“Gone fishing,” Scott Buran said. “That’s what Tom Sawyer would say.”

On Friday night, Buran sat on a ledge in front of Bosler Memorial Library dressed in Tom Sawyer’s likeness. The sleeves on his plaid button down were rolled up, and he wore the character’s signature straw hat. And in his hand, Buran held out a mock fishing pole with a paper advert dangling from the end.

Buran is on board of directors of the Friends of the Bosler Memorial Library, a volunteer-run organization dedicated to raising money for the library. They run the Bookery, a used book shop inside the library’s historic East Wing, which dates back to 1900.

Buran was fishing for passersby to read as part of the Read Aloud Program, also known as RAP. Every First Friday, RAP sets up a podium at the top of the stairs and tries to get people to read from a selection of literature.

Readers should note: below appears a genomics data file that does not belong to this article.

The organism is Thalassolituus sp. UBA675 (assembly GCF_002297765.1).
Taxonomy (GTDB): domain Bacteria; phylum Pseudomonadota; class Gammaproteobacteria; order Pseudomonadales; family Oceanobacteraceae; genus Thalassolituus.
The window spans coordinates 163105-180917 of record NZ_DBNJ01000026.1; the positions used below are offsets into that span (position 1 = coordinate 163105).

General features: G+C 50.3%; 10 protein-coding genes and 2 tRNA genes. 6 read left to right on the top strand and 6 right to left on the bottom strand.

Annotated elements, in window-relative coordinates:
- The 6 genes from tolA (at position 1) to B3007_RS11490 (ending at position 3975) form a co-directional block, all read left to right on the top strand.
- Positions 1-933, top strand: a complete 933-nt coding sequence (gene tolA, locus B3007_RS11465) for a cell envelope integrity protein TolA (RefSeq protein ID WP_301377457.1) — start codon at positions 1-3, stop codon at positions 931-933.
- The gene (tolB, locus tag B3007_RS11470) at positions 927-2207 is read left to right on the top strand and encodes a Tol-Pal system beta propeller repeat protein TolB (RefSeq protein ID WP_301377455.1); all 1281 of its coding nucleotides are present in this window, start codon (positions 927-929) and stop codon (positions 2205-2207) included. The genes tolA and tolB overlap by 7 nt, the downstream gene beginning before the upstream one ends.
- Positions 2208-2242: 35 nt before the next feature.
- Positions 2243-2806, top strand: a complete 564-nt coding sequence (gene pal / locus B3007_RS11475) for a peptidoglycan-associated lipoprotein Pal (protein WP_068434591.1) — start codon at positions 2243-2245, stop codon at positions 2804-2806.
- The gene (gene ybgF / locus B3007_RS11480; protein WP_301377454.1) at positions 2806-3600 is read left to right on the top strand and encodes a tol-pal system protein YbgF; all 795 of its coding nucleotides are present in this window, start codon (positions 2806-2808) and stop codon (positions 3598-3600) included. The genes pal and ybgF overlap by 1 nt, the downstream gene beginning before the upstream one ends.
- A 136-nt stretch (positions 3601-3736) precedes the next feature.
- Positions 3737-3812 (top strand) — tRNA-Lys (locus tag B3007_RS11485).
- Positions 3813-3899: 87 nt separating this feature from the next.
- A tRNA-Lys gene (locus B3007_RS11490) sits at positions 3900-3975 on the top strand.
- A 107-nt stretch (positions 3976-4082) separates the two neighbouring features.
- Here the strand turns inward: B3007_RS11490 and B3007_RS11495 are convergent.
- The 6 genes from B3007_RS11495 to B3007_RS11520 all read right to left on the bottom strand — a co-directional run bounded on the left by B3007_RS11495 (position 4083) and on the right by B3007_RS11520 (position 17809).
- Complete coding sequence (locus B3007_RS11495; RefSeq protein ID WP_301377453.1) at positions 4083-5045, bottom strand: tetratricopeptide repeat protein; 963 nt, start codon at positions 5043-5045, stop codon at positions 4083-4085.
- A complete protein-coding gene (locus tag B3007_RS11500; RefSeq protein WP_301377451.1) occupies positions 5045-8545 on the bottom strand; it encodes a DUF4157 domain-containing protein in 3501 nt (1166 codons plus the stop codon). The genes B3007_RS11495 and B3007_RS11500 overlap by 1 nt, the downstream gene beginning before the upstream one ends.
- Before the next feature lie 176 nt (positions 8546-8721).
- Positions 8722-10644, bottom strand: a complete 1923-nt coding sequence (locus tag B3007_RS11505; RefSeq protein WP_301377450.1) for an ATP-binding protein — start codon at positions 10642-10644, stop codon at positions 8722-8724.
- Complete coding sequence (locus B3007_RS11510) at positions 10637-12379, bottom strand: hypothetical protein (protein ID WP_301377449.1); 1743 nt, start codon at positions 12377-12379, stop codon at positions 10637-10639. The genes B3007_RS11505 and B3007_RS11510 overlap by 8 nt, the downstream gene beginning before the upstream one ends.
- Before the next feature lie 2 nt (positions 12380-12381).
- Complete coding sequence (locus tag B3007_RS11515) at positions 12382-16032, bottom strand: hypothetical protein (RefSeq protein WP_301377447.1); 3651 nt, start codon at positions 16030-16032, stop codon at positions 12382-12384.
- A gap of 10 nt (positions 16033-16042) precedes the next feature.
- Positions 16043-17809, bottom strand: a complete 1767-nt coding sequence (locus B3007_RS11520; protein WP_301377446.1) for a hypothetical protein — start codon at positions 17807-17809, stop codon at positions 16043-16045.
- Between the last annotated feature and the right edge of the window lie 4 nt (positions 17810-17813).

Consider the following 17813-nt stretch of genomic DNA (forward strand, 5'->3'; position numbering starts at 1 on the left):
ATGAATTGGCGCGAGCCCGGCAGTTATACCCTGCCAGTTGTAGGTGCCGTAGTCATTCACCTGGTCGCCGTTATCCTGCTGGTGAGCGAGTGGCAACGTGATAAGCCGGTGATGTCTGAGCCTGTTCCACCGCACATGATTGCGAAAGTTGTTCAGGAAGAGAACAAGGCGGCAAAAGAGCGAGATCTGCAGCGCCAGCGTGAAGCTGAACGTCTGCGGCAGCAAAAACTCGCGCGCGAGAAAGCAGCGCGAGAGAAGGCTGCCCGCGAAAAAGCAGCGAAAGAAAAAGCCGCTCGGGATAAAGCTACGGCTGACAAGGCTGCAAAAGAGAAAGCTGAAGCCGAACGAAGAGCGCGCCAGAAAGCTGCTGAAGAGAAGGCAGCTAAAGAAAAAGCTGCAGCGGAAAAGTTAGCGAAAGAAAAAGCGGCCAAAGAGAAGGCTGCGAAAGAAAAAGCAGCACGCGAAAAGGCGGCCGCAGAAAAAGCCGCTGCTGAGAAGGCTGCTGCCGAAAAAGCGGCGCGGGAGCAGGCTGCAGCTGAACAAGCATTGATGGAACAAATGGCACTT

Buran started RAP two years ago after being inspired by Darlene Mier’s effort to establish reading programs in hospitals and senior care facilities.

Buran said he “hopes to get young people interested in public speaking and show them that reading is fun.”

Friday night’s theme was Mark Twain. The streets were packed with people, among them families of the 2019 class at the U.S. Army War College.

Vincent Bratton, a 10-year-old boy from Carlisle, stepped up to the podium and read a few pages of “The Adventures of Tom Sawyer.” Afterward, Buran shouted up from the bottom of the stairs, “Have you ever read anything by Mark Twain before? I hope you fall in love with his work like I did.”

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